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Detroit Symphony Orchestra musicians go on strike
Question of the Day
DETROIT (AP) - Musicians dressed in tuxedos and black performance attire hit the picket line Monday after refusing to accept pay cuts of more than 30 percent demanded by the financially struggling Detroit Symphony Orchestra.
Musicians would normally be preparing this week for their first, still-scheduled performances at the Max M. Fisher Music Center in downtown Detroit and elsewhere. Instead, about 65 of them marched in front of center while a French horn quartet composed of orchestra musicians serenaded their picketing colleagues. They carried signs reading “DSO Quality since 1887,” “On strike DSO unfair” and “Keep your DSO in the Top 10.”
Haden McKay, a cellist and spokesman for the musicians, called the strike “the only weapon we have” to keep the orchestra from being permanently harmed.
“If we were to continue to work under their contract, we would see a very bad talent drain,” said McKay, a 27-year orchestra veteran. “Some of our top players are already getting phone calls from all around the country.”
Symphony management declared an impasse Sept. 1 and began implementing a 33 percent base pay cut for orchestra veterans, from $104,650 to $70,200 in the first year. Musicians had offered a 22 percent reduction in the first year to $82,000, which would increase in subsequent years.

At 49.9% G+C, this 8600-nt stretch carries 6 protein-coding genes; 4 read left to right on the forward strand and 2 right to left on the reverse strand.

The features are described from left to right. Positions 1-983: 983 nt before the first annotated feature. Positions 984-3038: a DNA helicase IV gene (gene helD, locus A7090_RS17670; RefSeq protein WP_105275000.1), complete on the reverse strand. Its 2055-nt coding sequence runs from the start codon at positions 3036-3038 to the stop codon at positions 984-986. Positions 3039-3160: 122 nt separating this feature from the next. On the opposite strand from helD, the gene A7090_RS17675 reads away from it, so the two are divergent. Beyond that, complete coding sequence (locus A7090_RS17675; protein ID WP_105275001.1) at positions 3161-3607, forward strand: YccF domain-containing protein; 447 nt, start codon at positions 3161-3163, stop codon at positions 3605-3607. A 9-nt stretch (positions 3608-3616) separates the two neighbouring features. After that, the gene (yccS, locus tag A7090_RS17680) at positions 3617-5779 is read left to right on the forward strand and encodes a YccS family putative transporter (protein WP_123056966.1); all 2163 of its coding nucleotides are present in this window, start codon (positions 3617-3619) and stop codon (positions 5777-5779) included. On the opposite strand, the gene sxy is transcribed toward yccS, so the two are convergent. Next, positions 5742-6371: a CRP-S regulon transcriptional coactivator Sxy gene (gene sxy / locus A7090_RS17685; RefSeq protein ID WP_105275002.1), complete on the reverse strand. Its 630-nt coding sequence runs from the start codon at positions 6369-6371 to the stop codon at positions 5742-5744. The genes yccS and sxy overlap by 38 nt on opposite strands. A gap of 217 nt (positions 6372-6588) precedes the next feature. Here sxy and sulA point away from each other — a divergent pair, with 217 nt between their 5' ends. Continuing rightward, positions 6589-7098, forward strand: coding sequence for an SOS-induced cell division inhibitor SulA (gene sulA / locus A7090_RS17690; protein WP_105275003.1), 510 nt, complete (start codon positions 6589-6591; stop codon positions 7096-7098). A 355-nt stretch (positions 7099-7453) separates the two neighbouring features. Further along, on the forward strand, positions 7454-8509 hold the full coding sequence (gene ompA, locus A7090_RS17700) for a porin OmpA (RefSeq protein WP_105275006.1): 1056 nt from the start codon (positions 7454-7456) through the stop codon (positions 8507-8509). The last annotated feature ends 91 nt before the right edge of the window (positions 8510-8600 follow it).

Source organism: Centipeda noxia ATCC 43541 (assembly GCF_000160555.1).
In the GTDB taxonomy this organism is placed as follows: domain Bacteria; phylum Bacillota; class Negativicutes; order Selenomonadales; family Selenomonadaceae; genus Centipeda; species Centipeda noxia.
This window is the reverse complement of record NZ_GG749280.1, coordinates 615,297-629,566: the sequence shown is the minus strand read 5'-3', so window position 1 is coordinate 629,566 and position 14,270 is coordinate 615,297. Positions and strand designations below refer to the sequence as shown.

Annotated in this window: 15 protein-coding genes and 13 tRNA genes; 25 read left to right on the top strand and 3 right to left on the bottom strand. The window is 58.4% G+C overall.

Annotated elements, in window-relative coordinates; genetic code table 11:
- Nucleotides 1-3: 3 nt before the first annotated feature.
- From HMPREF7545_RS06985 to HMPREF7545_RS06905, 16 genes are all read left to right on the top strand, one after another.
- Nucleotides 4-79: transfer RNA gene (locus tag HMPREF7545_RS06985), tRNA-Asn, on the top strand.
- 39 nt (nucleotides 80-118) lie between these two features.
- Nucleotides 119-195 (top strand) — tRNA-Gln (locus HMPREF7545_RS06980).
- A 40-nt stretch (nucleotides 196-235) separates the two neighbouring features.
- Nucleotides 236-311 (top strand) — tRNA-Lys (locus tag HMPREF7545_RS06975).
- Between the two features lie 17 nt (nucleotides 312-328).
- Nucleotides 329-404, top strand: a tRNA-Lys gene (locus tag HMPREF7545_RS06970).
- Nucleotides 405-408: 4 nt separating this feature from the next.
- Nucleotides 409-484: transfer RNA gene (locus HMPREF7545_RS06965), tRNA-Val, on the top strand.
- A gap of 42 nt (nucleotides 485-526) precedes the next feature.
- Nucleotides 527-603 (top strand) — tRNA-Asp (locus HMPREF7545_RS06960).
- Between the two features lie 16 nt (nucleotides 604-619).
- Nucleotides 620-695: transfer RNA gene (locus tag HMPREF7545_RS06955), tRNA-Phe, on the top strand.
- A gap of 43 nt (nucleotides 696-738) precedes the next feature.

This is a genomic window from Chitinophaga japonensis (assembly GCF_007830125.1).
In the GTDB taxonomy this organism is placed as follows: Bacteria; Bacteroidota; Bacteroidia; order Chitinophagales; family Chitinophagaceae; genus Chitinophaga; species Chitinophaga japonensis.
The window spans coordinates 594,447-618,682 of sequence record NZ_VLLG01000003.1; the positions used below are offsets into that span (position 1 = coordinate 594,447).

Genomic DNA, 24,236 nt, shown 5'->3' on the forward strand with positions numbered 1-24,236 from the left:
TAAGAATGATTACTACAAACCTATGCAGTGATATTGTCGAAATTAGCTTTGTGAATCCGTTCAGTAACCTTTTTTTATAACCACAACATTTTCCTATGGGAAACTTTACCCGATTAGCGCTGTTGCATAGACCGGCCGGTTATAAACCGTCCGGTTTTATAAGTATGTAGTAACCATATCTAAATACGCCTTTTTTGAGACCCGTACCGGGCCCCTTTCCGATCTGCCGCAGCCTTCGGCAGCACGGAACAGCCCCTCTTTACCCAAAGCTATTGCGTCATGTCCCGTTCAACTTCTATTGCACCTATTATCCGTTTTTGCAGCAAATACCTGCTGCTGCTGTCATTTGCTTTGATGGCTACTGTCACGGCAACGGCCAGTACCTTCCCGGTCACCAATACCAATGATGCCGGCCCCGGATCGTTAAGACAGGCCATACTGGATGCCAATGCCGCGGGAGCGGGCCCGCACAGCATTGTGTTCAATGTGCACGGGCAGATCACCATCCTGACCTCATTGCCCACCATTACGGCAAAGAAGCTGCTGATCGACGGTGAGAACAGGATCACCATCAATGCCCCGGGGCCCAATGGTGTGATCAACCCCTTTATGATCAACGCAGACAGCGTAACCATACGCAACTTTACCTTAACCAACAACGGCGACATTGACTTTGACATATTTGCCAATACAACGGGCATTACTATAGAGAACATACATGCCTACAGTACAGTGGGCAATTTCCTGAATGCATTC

The two sides met most recently with state and federal mediators Sept. 24 but didn’t reach a deal.
No bargaining sessions were scheduled. The musicians’ union has filed an unfair labor practices complaint with the National Labor Relations Board.
Detroit Symphony Orchestra Chief Executive and President Anne Parsons told The Associated Press Monday afternoon she has no “crystal ball,” and nobody can say with certainty that salary or benefit cuts would damage the orchestra’s artistic reputation.
She said the musicians are not alone: Music Director Leonard Slatkin has given back more than 20 percent of his salary and the staff has reduced administrative costs by 30 percent in the past two years, including layoffs, salary cuts and other benefit reductions.
“We’re not necessarily lowering our quality, we’re adjusting to an economic condition in order to stay in business,” she said. “If everyone can embrace that and move on together, we will be successful. If the orchestra stays out on strike and decides they won’t perform … it won’t be successful.”
Parsons said she respects the musicians’ passion but hopes that they return to work in time to rehearse for concerts this week in Detroit and Lansing, as well as a recording project next week. Parsons said she also has heard from prominent benefactors who have offered more financial support once the contract dispute is resolved.
“We have every intention of continuing to do the things that make this orchestra great,” she said.
Violinist Joe Striplin, an orchestra member for 38 years, said salaries help ensure the ensemble’s stature, and the cuts being imposed would create a “third-class orchestra” in a hard-hit town that could use a few more success stories.
“I’m a native Detroiter, and I think Detroit needs … to have something to be proud of,” Striplin said. “We’re one of Detroit’s winning entities.”
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